Infections and Kidney Stones



Symptoms and Diagnosis

Types of Stones

Dietary Prevention

Xray/ CT Scan/ Ultrasound/ IVP

Surgical Removal/ Lithotripsy

Causes of Stones

Genetic Causes

Medical Diseases


Metabolic Syndrome and Diabetes



Author Information



Struvite and Staghorn Stones:  Urinary infections associated with kidney stones can be a difficult and important problem to treat.  Certain types of infections cause the development of kidney stones.  These infections produce an enzyme called urease.  This enzyme causes the urine pH to increase favoring the formation of magnesium ammonium phosphate (struvite) crystals.  Some calcium crystals can also form.  Frequently large, difficult to treat staghorn stones develop.  The infections are impossible to eradicate with antibiotics alone.  Some of the bacteria can live deep in the stone, where antibiotics cannot penetrate.  Therefore, the stone(s) often need surgical removal with concomitant antibiotic treatment.  The key to eradicating the infection is surgical removal of the entire stone with few if any fragments left behind.  Lithotripsy alone is often ineffective.

Although men have more kidney stones,  women are more likely to develop urinary infections and struvite stones.  Certain bladder disorders are associated with chronic bladder infections and struvite stones.  Also, people who have had bladder removal and ureteral diversion are more likely to develop urinary infections.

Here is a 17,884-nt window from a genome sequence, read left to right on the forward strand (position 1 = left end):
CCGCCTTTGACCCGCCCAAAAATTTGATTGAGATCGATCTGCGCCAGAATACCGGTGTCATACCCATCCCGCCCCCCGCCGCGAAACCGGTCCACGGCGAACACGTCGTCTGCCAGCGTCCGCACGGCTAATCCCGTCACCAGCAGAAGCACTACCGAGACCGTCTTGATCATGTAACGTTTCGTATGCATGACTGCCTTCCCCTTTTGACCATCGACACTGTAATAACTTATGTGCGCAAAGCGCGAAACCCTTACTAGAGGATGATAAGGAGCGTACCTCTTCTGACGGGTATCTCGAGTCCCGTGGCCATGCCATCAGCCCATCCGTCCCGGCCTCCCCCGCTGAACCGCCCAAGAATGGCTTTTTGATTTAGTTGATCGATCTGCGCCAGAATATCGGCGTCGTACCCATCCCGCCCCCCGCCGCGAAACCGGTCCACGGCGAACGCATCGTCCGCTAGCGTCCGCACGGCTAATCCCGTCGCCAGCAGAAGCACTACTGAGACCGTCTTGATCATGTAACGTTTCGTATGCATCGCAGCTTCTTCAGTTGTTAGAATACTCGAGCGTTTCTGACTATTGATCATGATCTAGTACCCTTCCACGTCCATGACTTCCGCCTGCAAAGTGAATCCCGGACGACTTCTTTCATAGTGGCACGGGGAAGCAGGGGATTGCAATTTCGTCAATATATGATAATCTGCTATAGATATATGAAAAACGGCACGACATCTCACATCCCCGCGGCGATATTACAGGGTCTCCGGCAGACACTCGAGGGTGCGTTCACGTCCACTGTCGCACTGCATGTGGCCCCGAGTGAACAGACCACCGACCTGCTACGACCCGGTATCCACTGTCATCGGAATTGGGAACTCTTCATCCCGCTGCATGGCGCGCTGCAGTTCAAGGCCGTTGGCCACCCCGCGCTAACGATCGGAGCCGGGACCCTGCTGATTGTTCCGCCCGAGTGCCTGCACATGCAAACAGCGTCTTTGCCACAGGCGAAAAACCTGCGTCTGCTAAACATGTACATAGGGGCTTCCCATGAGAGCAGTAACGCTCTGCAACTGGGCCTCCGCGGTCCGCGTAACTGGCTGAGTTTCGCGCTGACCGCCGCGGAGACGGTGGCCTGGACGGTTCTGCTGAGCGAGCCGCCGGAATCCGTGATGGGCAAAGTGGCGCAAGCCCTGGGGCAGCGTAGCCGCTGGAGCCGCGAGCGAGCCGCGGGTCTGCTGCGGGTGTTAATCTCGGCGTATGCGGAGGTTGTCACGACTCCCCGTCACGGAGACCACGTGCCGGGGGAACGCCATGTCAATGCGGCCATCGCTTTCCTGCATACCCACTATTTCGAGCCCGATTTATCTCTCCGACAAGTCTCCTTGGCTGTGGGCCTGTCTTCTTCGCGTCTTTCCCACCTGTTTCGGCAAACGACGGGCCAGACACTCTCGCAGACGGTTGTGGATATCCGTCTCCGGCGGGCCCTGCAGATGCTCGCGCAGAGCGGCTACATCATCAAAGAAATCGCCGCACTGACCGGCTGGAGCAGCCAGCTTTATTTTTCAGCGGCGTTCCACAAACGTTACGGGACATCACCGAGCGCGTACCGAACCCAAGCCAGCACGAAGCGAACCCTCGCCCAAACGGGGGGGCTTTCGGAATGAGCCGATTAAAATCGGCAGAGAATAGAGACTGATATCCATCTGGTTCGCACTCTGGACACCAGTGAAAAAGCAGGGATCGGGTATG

Urinary Infections Complicating Kidney Stones: Although some chronic urinary infections can cause stones, the opposite is also true.  Stones can lead to chronic urinary infections.  If someone with a stone develops a kidney infection, the stone can become secondarily infected.  The bacteria can reach deep pockets within the stone that make eradication difficult or impossible.  Sometimes long term antibiotic therapy is necessary.  Any patient with pre-existing kidney stones who develops a urinary infection must be effectively treated.